Video game experience, gender may improve VR learning
Students who used immersive virtual reality (VR) did not learn significantly better than those who used two more traditional forms of learning, but they vastly preferred the VR to computer-simulated and hands-on methods, a new Cornell study has found. Though the virtual reality experiment didn't change learning outcomes overall, the researchers found that students with more video game experience learned better using VR than those with little video game experience - a finding that correlated closely with gender.
The study - which has new implications as learning around the world shifts online to combat the spread of coronavirus - aimed to take a step toward determining whether new educational technology tactics, while popular, are actually effective.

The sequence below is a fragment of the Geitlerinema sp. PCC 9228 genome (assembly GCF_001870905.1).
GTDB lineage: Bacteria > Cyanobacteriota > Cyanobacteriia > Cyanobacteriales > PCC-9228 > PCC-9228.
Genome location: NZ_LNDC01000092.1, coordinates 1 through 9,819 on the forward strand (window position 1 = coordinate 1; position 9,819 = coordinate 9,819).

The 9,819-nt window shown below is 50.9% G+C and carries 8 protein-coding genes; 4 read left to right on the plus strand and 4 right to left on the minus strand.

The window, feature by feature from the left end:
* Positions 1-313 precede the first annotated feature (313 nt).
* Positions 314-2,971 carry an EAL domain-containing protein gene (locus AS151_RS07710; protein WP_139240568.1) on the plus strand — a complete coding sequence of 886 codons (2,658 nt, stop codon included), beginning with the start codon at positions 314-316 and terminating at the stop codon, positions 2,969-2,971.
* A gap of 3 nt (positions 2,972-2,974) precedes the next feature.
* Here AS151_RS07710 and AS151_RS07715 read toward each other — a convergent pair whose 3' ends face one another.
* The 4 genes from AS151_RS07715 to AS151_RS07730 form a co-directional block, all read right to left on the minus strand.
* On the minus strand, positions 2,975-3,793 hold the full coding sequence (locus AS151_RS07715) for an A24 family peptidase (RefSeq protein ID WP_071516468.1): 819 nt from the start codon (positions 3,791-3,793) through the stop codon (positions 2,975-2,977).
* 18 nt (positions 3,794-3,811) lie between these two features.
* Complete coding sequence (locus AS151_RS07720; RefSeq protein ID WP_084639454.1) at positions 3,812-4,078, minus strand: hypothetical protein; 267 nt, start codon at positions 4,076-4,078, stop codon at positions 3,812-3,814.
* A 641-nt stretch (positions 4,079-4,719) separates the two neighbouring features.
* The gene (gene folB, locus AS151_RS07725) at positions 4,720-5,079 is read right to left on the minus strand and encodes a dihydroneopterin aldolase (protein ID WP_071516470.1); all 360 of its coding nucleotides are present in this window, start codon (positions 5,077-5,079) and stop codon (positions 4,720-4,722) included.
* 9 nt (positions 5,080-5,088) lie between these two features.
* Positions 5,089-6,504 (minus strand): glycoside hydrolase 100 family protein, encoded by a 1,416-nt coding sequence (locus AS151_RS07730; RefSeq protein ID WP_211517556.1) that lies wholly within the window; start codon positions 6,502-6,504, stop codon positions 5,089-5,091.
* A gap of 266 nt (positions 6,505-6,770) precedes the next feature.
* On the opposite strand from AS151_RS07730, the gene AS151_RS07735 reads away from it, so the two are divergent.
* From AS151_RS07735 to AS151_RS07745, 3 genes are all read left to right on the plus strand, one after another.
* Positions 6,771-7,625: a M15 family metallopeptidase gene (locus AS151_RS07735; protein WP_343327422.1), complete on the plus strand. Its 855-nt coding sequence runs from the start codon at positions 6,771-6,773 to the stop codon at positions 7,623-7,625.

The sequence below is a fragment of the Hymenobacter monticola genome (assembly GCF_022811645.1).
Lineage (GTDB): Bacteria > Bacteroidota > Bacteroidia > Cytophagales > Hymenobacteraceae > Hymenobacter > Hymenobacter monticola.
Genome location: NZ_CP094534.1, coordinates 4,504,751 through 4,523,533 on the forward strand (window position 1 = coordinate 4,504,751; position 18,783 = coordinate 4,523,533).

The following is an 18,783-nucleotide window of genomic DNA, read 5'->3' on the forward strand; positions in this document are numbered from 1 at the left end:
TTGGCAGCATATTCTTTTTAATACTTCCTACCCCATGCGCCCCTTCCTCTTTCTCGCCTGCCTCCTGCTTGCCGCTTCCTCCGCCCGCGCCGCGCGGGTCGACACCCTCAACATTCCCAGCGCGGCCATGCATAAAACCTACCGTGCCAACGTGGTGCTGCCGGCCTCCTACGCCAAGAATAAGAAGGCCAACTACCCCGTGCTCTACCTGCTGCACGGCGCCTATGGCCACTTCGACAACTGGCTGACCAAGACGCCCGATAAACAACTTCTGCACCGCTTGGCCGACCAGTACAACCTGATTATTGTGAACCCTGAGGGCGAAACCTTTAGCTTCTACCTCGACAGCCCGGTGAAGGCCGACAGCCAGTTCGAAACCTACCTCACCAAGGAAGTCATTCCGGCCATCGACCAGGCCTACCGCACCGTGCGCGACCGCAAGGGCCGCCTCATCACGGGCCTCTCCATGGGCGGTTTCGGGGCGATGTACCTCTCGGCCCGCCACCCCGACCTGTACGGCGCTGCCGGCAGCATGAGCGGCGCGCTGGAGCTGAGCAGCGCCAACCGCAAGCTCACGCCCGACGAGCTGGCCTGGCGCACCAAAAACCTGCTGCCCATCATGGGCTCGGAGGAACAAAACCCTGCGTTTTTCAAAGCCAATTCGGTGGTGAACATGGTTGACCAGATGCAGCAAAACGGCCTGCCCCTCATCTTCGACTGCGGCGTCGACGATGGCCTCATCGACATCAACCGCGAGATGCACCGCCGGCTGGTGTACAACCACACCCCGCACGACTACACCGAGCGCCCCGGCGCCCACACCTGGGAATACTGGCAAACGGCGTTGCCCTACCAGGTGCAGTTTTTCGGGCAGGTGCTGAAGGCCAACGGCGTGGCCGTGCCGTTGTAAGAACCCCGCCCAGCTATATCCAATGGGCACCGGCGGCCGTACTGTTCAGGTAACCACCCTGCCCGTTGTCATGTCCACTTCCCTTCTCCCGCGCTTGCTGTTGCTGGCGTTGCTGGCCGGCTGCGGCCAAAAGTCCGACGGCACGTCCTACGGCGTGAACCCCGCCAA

Males were far more likely to have video game experience, the survey found, and also learned more in the VR simulation, suggesting that either gender or prior video game experience could impact the success of VR-based learning. Reviewing prior work, the researchers found that video games requiring players to navigate 3D spaces are more popular among males than females.
(Content Courtesy: https://www.eurekalert.org/pub_releases/2020-03/cu-vge032520.php)